Insidious: The Last Key
Insidious: The Last Key (2018)
★★★ / ★★★★
Wall-to-wall Lin Shaye is perhaps the best strategy the film has going for it, especially because we know exactly what to expect from “Insidious: The Last Key,” written by Leigh Whannell and directed by Adam Robitel, the fourth installment in the financially successful horror franchise: a house with a haunting, three supernatural investigators appear on the doorstep, a foray into The Further—a purgatory where damned souls end up. Shaye, once again playing the veteran psychic Elise Rainier, can tell an entire story without saying a word. Her gray hair, deep wrinkles, and experienced eyes do all the talking. We watch in nervous anticipation as she wades into a dark, foreboding room.
Patience is what solid horror films have in common. While there are pedestrian jolts and jump scares, these do not come across careless or annoying because scenes almost always contain a slow, drawn-out escalation. It is the kind of movie where one is inspired to look at every corner just in case someone or something is standing there. It is seemingly aware that we know the “Boo!” moment is coming and so it plays with our expectations by delaying just a bit before the rattlesnake bites. But perhaps more enjoyable, occasionally impressive, are potentially terrifying images that slowly make their way to the foreground.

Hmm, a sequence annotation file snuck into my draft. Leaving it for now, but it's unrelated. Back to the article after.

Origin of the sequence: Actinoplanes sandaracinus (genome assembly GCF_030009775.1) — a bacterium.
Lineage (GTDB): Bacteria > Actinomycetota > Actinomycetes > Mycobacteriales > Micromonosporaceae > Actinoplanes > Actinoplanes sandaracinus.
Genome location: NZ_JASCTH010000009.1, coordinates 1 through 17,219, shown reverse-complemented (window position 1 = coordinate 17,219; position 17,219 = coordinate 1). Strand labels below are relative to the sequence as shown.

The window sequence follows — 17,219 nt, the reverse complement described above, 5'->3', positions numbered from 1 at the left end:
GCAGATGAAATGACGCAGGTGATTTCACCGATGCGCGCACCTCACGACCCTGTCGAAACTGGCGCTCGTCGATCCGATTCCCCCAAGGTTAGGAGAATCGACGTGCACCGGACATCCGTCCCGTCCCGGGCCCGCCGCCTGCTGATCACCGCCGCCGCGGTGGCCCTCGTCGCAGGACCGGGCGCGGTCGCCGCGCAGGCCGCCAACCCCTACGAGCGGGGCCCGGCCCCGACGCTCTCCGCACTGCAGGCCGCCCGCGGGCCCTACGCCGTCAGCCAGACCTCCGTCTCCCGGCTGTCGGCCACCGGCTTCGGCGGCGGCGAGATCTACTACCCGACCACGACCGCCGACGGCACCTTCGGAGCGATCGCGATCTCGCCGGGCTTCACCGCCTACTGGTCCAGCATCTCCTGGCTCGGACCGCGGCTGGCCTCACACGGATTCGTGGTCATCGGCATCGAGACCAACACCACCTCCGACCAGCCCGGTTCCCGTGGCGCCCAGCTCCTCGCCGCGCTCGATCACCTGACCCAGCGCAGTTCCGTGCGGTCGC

Observe the private moment when Elise explores her dusty old room from childhood. She has not been there for decades and not all memories are exactly pleasant. Yet there is a joy about this moment, a warm feeling, partly due to Shaye’s convincing performance and partly because the camera knows which objects and body parts to focus on to create a semblance of nostalgia. Meanwhile, a shadow, which is an effective metaphor, creeps up just behind our fearless but vulnerable heroine. A nice feeling of going through one’s old toys and finding lost trinkets is quickly perverted into a disturbing experience. Clearly, the director has picked up a trick or two from classic Hitchcock pictures.
Some attempts at humor are severely misplaced. Elise’s self-proclaimed sidekicks (Whannell and Angus Sampson) possess some charm but when their reaction shots are shown during the more intense sequences, these take away some tension, at times downright distracting. Perhaps the intention is to turn gasps of horror into uncomfortable laughter, but the trick becomes repetitive eventually. It would have been a wonderful opportunity to learn more about Specs and Tucker through dialogue. Why is it that they choose to follow Elise specifically? What fuels their passion in parapsychology and hauntings? Entire backstories are not needed, morsels would have been enough to keep us curious.
“Insidious: The Last Key” may not offer anything new or exciting to the franchise, but it does provide highly watchable forays into dark basements and hidden rooms. Haunted house movies of poorer quality tend to rely on the expected beats to generate would-be scares. At least this project has a suitcase full of tricks revealed throughout.